The scope of the personal experience recounted in MacBeth’s works is remarkable. He was 11 years old during the Red River rebellion and he remembered its leader, Louis Riel*. The head of the Canadian party, which demanded the colony’s annexation to Canada, John Christian Schultz*, fled to the MacBeth home in Kildonan in January 1870 after escaping from Riel’s forces. A law student during the North-West rebellion of 1885, MacBeth served as a lieutenant in the Winnipeg Light Infantry Battalion under the command of William Osborne Smith*. Following his return to Winnipeg, he attended the appeal hearing that questioned the jurisdiction of the Regina court where Riel’s trial had been held. Later the same year he was among those who rushed to St Boniface (Winnipeg) to prevent any disruption of Riel’s burial. In 1886 MacBeth heard Prime Minister Sir John A. Macdonald* speak during his first visit to the west. Sir Donald Alexander Smith*, governor of the Hudson’s Bay Company and high commissioner to London, was a family friend who wrote the introduction to MacBeth’s The Selkirk settlers in real life (Toronto, 1897). When the first group of Doukhobors arrived in Winnipeg in 1899 [see Peter Vasil’evich Verigin*], MacBeth interviewed them through an interpreter. He toured the mining country of northern Ontario and followed the path used by explorer Alexander Mackenzie* on his 1793 journey to the Pacific Ocean.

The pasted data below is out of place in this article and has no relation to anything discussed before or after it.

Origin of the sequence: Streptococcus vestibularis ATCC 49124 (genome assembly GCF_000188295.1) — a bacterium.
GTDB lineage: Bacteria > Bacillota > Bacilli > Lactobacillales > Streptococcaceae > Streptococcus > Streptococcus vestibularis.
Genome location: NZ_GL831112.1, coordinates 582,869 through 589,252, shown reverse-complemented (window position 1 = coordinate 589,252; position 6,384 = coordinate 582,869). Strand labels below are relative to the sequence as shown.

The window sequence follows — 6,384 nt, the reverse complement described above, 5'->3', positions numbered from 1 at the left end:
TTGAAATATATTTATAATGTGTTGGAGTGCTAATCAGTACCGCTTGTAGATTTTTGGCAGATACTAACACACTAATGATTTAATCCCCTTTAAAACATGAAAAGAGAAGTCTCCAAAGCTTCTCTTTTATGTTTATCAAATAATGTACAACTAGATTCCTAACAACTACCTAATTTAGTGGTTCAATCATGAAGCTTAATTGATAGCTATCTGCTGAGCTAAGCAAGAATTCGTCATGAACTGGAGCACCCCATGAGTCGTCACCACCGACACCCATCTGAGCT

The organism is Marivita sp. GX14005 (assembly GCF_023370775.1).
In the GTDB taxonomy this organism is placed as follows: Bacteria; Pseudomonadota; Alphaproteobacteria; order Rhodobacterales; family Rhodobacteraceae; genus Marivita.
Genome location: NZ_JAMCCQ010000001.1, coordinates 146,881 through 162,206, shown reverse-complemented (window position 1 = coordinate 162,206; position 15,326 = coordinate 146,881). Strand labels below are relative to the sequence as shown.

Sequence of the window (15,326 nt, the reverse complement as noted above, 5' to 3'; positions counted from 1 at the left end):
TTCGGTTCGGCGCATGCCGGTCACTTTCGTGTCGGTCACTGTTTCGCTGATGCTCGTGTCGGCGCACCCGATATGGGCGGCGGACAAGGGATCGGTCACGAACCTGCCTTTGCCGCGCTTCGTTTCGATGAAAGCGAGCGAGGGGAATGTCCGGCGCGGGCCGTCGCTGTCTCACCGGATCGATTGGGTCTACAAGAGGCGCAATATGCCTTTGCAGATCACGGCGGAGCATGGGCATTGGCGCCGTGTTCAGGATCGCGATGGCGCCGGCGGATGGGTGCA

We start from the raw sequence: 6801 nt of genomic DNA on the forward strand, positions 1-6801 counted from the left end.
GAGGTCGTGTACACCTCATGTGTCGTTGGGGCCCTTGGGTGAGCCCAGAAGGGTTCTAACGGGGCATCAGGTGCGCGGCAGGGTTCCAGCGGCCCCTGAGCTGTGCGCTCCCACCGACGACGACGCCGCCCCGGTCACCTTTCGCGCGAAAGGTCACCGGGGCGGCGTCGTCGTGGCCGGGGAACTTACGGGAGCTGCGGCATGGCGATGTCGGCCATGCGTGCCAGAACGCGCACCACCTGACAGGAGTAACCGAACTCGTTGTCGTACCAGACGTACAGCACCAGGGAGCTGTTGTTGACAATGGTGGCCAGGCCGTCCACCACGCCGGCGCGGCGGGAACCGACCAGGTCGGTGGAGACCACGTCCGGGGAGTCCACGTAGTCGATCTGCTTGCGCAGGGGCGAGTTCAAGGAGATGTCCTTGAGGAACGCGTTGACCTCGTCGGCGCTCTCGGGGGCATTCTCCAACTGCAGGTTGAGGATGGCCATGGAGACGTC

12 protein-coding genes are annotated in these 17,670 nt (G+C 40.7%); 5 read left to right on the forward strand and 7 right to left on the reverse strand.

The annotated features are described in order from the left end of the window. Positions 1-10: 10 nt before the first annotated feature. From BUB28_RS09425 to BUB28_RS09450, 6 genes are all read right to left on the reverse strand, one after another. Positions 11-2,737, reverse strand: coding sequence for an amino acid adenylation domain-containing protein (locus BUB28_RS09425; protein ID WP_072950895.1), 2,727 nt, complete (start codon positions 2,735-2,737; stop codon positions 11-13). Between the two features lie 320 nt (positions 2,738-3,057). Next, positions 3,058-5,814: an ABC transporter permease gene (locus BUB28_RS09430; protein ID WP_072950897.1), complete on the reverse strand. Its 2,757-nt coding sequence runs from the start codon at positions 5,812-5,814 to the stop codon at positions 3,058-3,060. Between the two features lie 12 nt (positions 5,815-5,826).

In his works MacBeth interprets events, but his handling of often controversial evidence is balanced and non-judgemental. “Let the reader follow the story,” he advises in The romance of western Canada, “and arrive at a verdict.” He places emphasis on the social history of the Red River settlement, and pays special attention to religion and education. Although he disapproves of the Riel rebellions of 1869 and 1885, he acknowledges the legitimacy of the grievances and the mistakes made by both sides, especially criticizing those in positions of authority for their lack of knowledge of western conditions and their failure to communicate their intentions. Language and educational disputes, such as the Manitoba school question [see Thomas Greenway*] and the North-West school question [see Adélard Langevin*], receive similar restrained treatment, but MacBeth was strongly in favour of a single, non-sectarian public school system. The exception is his description of Selkirk, whom he characterizes as “a rescuing angel” to dispossessed Scots who held his name “in sacred memory.” Macbeth also became a popular public speaker; the subjects covered in his published works provided material for numerous lectures. In addition, he addressed audiences on the lives of Abraham Lincoln and William Ewart Gladstone as well as other historical topics.